Here I thought I wouldn’t make it at all, and I was done with time to spare. As I skeined it and admired it, gave myself little congratulatory lectures on sticking to a thing and not giving up. Being a bit of a procrastinator, I’m not usually finished with time to spare – and it really felt good. Fantastic in fact. I was heading upstairs to set the twist in a bath when it occured to me to weigh the skeins. I wondered how far over 1500g I had gone! I came back downstairs, knotted them up small enough to go onto the scale and….


Whoa. I stared. I took it off and put it on again, making sure that the whole knot was on the scale. Then, feeling a little shocky and looking at the clock (1:22, for anyone who cares) I did the math. 221g. 1205 + 221 = 1426. 1426, my woolly friends, is less than 1500. I started to panic. No way. Just no way… that roving was huge – how could it be only 221g? Rat Bastards. I started to panic. Really panic. No way was I coming within 74 grams of victory. NO WAY.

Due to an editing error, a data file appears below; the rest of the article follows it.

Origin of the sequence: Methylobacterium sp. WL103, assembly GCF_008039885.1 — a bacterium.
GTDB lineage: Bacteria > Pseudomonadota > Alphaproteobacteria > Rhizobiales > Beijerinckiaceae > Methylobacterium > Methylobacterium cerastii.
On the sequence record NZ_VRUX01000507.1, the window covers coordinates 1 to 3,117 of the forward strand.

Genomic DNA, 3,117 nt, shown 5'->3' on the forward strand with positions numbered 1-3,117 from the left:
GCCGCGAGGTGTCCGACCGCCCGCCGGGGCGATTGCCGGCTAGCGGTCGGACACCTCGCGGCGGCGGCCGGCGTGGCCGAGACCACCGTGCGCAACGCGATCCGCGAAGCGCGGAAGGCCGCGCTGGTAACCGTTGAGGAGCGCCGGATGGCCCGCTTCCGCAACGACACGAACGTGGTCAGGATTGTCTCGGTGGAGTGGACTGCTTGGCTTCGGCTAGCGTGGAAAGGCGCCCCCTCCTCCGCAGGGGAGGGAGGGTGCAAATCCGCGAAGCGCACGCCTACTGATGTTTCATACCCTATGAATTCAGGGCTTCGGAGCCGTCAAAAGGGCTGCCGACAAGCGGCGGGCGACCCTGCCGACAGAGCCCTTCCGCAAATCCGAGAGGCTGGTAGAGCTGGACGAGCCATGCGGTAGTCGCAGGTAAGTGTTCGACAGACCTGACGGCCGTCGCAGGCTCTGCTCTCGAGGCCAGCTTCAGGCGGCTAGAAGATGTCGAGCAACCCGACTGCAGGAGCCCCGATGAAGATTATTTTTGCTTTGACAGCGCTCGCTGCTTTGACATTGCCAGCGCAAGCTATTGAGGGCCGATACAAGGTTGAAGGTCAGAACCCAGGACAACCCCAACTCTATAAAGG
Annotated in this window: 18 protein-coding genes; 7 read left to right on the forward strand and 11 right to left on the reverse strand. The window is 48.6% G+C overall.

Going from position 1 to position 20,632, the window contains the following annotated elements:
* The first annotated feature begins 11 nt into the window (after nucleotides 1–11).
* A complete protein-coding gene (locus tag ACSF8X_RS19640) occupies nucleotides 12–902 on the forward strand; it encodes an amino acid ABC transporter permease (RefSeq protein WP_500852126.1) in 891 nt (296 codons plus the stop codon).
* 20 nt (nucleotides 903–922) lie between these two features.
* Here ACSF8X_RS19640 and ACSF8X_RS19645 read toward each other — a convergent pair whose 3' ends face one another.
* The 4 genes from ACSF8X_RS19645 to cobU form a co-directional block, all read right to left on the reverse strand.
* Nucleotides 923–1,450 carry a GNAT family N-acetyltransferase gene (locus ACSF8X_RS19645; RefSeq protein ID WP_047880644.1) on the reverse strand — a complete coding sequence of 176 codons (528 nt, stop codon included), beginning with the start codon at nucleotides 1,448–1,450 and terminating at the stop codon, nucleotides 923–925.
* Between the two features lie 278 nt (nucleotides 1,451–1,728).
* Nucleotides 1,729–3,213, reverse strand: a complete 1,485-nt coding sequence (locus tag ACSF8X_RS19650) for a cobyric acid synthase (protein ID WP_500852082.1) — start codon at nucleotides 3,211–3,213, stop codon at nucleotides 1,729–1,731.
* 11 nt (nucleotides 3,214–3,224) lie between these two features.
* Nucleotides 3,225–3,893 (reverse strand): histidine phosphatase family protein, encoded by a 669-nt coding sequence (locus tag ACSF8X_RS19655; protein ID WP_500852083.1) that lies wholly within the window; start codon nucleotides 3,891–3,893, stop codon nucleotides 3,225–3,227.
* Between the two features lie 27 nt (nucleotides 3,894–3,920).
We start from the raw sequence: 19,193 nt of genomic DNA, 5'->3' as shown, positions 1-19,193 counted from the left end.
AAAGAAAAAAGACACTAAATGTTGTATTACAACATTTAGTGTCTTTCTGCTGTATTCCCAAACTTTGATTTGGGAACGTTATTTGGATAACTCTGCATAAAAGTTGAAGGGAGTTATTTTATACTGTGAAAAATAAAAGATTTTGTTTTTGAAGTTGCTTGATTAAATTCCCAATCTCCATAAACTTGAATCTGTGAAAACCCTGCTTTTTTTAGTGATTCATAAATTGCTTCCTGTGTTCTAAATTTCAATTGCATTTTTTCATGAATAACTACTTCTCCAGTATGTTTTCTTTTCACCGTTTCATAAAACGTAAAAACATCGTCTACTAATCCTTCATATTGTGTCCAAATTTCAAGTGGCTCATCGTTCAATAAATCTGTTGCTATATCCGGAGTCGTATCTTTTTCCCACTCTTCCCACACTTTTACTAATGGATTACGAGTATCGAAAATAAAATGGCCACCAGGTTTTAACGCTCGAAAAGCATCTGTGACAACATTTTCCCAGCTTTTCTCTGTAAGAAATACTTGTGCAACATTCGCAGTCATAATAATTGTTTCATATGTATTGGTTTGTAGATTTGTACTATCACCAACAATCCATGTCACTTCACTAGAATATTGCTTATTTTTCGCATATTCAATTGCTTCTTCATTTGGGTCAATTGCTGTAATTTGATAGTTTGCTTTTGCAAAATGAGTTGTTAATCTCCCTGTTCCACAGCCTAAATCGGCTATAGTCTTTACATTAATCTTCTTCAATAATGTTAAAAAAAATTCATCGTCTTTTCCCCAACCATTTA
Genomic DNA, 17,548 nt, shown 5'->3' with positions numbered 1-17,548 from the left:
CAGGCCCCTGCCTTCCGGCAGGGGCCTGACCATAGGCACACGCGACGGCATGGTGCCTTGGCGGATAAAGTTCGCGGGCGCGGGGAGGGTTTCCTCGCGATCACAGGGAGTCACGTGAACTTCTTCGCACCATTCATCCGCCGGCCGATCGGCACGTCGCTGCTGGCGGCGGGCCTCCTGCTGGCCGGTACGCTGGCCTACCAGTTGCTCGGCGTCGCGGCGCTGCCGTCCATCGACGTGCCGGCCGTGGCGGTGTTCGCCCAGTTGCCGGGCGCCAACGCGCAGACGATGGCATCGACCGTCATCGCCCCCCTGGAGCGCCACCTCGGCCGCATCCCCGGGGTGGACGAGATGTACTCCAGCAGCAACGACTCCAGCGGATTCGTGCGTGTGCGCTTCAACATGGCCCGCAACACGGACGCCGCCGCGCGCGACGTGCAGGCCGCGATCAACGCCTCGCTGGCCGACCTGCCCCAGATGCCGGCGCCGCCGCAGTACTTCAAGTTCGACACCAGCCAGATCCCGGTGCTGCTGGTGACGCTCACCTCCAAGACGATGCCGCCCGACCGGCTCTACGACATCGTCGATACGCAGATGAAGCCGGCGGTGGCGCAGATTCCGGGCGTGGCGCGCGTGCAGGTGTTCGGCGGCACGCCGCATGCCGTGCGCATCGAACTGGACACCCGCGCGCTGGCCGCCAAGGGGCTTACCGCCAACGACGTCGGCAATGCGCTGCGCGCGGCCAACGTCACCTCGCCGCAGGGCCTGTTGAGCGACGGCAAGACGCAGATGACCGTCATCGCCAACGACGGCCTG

I threw the skeins onto my desk and bolted for the spinning stash. I rifled through it (making a huge mess that I totally have to clean up today. I grabbed a roving of 50/50 wool/alpaca and started to spin. Spin fast. (This is the point that I probably should have made a decision to spin chunky singles yarn, but I promised myself at the outset of this that I would rather not finish than spin yarn that I didn’t like. This is probably also the point that I should have remembered that alpaca is lighter than wool, and that’s probably why that huge batt was so light, and likely why going and getting more alpaca blend yarn was a little dumbass at that point, but in the heat of battle, things are lost.)